CLIMATE FOCUS: Queensland Minister Leeanne Enoch.
CLIMATE FOCUS: Queensland Minister Leeanne Enoch. Contributed

Agriculture sector needs major change

QUEENSLAND'S agricultural sector must adapt to changing climatic conditions to ensure long-term growth, a crucial report has concluded.

The Palaszczuk Government has proposed a long-term strategy devised to protect the state's agriculture industry.

The sector is one of the key foundations underpinning the Bundaberg region's economy.

During Queensland's first Climate Week, Minister for Environment Leanne Enoch revealed the state government predicted technical advancements and sustainable choices would dramatically reduce carbon by 2030 and allow for zero-emissions by 2050 across the state.

"The Summit, being delivered by Climateworks Australia, will facilitate discussions about how we can value a range of natural assets, including soil, water and other living things, to produce positive outcomes,” Ms Enoch said on Thursday.

"That is why our government has established a $500 million land restoration fund, to expand carbon farming opportunities to generate new job and revenue sources for Queensland communities, including the agricultural sector.”

The Department of Environment and Science collaborated with accountants Ernst & Young, compiling a detailed report that assesses the risks and opportunities available, as a result of a decarbonised economy, across eight key sectors, including agriculture.

The findings of this report indicates that half of the agricultural income generated, occurs in regional areas with the Wide Bay identified as a key area.

Extreme weather conditions including floods, droughts, heat waves and bush fires are also impacting farmers and their crops. Failure to control these natural disasters were increasing insurance policy expenses, conditions and risks.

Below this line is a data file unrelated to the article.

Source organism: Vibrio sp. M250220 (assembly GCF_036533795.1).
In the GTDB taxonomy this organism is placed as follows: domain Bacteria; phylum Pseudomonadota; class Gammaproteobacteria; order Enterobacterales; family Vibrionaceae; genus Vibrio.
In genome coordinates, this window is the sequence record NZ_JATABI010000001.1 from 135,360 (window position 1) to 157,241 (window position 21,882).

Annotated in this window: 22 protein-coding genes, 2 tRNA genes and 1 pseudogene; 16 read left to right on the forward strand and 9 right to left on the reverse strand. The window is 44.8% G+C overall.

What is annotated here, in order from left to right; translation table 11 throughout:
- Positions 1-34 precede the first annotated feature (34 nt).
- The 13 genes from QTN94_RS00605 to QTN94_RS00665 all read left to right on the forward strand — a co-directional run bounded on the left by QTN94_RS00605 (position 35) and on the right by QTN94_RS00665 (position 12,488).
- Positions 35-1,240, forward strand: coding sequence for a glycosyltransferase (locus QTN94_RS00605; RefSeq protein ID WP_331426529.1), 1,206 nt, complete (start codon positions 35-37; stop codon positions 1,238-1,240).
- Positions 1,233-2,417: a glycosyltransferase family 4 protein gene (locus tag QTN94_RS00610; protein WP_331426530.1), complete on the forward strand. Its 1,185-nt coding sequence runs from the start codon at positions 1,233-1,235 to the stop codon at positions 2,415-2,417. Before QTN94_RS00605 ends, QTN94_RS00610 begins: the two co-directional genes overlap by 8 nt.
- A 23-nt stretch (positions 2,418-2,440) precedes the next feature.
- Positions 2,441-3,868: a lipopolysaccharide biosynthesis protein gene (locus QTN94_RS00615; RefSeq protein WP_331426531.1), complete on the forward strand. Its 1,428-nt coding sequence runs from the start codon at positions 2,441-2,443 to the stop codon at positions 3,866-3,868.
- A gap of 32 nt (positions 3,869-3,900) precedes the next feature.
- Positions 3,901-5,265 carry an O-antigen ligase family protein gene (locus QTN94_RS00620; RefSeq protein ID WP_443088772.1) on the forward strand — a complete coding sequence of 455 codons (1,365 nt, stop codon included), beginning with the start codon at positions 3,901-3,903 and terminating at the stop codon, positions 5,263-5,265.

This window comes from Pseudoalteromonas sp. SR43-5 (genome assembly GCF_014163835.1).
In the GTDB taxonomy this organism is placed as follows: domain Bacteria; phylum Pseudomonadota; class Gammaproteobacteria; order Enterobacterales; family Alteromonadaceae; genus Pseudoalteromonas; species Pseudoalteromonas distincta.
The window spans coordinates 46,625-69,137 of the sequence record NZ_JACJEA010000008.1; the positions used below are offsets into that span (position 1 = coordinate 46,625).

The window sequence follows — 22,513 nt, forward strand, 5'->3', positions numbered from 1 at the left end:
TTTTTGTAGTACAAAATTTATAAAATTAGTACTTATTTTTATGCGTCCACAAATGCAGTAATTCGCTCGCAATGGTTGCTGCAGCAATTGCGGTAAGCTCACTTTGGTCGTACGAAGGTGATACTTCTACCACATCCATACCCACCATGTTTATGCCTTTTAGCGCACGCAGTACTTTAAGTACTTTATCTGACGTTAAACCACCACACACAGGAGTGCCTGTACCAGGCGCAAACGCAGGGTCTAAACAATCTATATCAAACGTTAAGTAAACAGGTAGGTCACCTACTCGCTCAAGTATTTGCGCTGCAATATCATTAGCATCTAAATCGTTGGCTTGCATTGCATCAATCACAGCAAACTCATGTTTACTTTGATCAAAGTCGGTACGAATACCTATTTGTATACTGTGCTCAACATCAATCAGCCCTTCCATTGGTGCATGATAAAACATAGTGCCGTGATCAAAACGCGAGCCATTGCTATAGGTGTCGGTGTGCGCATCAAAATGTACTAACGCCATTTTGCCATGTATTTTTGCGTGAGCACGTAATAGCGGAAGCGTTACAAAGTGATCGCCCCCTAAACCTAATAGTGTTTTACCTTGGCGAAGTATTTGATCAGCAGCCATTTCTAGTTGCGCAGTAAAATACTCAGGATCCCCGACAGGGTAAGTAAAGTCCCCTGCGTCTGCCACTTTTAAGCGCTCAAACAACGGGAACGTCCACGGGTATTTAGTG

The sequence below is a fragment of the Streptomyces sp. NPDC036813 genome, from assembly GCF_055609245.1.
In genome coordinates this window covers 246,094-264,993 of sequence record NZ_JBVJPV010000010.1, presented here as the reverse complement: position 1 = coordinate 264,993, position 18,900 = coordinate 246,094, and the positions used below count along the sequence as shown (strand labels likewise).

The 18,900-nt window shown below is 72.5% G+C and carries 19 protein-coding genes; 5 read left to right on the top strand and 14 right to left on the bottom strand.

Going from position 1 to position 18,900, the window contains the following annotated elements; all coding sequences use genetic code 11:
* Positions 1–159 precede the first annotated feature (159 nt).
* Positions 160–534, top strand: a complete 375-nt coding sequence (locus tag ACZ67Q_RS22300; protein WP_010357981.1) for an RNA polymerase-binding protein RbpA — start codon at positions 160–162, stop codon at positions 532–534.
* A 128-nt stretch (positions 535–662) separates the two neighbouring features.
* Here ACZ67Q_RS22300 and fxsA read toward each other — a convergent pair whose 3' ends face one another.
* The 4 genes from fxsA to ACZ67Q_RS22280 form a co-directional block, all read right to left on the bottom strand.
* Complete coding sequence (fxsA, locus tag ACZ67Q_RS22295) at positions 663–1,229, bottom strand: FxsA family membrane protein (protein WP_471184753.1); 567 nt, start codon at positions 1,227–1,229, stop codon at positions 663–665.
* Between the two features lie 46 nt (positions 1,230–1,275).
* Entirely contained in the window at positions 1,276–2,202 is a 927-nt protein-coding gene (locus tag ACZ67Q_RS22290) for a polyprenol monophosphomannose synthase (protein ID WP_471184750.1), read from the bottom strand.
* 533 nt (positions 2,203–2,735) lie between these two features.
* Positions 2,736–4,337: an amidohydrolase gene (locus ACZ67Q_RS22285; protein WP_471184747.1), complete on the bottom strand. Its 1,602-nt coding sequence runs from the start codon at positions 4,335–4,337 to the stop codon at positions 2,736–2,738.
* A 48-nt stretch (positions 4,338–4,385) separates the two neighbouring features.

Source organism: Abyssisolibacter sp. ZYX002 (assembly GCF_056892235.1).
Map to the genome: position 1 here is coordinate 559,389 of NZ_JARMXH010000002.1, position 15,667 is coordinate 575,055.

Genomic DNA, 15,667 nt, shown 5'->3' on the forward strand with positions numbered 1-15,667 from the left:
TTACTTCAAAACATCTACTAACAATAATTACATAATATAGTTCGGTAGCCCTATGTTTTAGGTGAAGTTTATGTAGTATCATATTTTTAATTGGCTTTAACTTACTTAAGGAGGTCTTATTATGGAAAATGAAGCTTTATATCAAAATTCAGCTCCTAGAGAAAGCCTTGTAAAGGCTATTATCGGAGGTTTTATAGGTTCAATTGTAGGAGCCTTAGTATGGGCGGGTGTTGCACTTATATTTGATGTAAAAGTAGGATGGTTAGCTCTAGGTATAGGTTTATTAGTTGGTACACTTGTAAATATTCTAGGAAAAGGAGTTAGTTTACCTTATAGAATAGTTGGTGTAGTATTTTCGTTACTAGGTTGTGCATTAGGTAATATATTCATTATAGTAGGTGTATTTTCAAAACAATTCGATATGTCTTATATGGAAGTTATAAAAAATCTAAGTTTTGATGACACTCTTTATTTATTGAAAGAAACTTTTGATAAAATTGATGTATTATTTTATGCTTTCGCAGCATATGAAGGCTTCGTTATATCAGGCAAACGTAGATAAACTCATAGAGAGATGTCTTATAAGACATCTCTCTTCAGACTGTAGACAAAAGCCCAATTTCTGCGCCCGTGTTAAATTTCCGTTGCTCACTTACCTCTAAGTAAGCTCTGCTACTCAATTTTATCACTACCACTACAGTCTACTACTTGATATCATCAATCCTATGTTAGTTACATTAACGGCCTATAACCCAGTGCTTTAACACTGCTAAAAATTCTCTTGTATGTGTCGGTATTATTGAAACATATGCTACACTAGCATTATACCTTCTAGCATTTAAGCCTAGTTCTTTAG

The report said agriculture was the third largest contributing factor to the rise in greenhouse gas emissions in Queensland, something that carbon offsets could eliminate.

Failure to adapt to practices and products that are resilient against a turbulent climate, will harm the economy by contributing to a rise in sea levels, and causing contamination to occur in the water and soil supply. it said.

"(The) agriculture sector must adapt to changing climatic conditions to ensure its long-term growth and resilience,” the report reads.

Promoting a sustainable future for Bundaberg will also improve health and tourism sectors and increase career opportunities within the community.

"Queensland's emerging carbon farming industry could contribute up to $8 billion to the Queensland economy by 2030 helping to generate new jobs, revenue streams and market opportunities,” Ms Enoch said.



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